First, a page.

In horror films, desperate characters will do everything and anything to survive.
Connor Paolo (Gossip Girl, Revenge) plays Kobe, a computer-savvy friend, who tried to assist Laura, a popular social media girl, from the haunts of an Internet demon. He ends up being haunted himself in this terrifying web.
The film stars Alyicia Debnam-Cary (Fear the Walking Dead), William Moseley (Chronicles of Narnia), Britt Morgan (Supergirl, Riverdale), Brook Markham (Foursome), Sean Marquette (The Goldbergs), and featuring Liesl Ahlers as the demon.
LRM had an exclusive phone interview with Connor Paolo last Thursday for Friend Request that was playing nationwide.
In our conversation with Connor Paolo, he talked about on what true horror films meant to him and the love for Friend Request. We also discussed the behind-the-scenes stuff in the makeup chair. And most importantly, on how his perspective and attitude has changed towards social media in the past year.
Friend Request is currently playing nationwide in theaters.
Read our interview transcript below.
LRM: I wanted to remark about your character was that I would’ve done the exact same thing. But, then again, that’s probably the evil side of me. Maybe I should rethink that. [Laughs]
Connor Paolo: It’s not the most positive reaction, you’re right. In some ways, it’s bizarrely rational. I liked the idea of a horror movie character reacting with some sensibilities to what’s going on. Okay, I’ve entered a supernatural zone, but I try to defuse it with the best course of action. As crazy as it might be, it’s better than running around like a maniac.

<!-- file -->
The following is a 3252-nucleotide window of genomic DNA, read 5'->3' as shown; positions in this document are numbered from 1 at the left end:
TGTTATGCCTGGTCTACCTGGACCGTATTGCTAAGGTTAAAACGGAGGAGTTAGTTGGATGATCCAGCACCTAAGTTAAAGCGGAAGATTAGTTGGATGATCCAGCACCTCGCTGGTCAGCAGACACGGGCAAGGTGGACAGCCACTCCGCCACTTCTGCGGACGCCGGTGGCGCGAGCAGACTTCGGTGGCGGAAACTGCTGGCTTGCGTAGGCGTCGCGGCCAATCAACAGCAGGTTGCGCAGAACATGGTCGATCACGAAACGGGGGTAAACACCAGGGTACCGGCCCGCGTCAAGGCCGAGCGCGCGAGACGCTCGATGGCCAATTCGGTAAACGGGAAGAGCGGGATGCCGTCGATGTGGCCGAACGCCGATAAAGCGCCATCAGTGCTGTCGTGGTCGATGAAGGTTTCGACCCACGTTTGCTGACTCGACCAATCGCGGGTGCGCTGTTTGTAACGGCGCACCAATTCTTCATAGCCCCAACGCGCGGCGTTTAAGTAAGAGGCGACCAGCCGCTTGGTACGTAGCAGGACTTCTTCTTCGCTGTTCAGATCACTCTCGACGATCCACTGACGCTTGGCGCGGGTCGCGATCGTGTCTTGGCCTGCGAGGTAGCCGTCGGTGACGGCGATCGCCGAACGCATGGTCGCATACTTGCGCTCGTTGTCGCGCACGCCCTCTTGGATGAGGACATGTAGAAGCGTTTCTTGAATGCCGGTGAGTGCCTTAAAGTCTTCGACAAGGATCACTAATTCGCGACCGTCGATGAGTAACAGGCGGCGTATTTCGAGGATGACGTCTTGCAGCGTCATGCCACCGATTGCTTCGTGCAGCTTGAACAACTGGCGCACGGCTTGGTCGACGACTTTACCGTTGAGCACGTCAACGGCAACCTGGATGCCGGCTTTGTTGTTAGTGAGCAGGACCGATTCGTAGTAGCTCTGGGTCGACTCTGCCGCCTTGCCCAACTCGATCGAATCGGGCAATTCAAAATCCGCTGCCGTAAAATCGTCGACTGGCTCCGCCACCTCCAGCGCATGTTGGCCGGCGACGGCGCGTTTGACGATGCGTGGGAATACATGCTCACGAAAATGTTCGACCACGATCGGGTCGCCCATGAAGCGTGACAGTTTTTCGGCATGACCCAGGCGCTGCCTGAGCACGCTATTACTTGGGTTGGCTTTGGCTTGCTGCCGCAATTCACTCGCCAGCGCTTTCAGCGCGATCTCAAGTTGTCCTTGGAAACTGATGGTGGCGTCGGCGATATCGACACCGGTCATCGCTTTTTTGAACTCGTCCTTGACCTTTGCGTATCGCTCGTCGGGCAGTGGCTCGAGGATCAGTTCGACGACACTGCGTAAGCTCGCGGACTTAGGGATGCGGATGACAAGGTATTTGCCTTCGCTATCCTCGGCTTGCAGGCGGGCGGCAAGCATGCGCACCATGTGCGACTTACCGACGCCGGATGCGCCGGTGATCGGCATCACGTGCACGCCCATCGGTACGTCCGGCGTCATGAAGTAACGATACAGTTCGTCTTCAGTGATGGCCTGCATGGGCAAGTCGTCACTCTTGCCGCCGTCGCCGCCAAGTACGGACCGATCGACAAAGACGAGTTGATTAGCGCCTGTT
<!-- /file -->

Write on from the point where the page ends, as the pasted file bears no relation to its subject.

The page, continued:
Originally, the director and writer wanted it to be with his eventual possession. I thought of it that he being lucid throughout all this is more of a frightening and interesting choice. Everything he does is because he thinks it’s the right move.
LRM: So tell me on what initially attracted you to this project? And how were you approached?
Connor Paolo: I received the script and I liked the opening setup to it. I felt the empathy from the characters. I think for any horror movie—it’s beyond your bread and butter that you’ll don’t care. So just watching us die would just be an increasing boredom. I found myself connecting to the normalcy of their lives and believing it.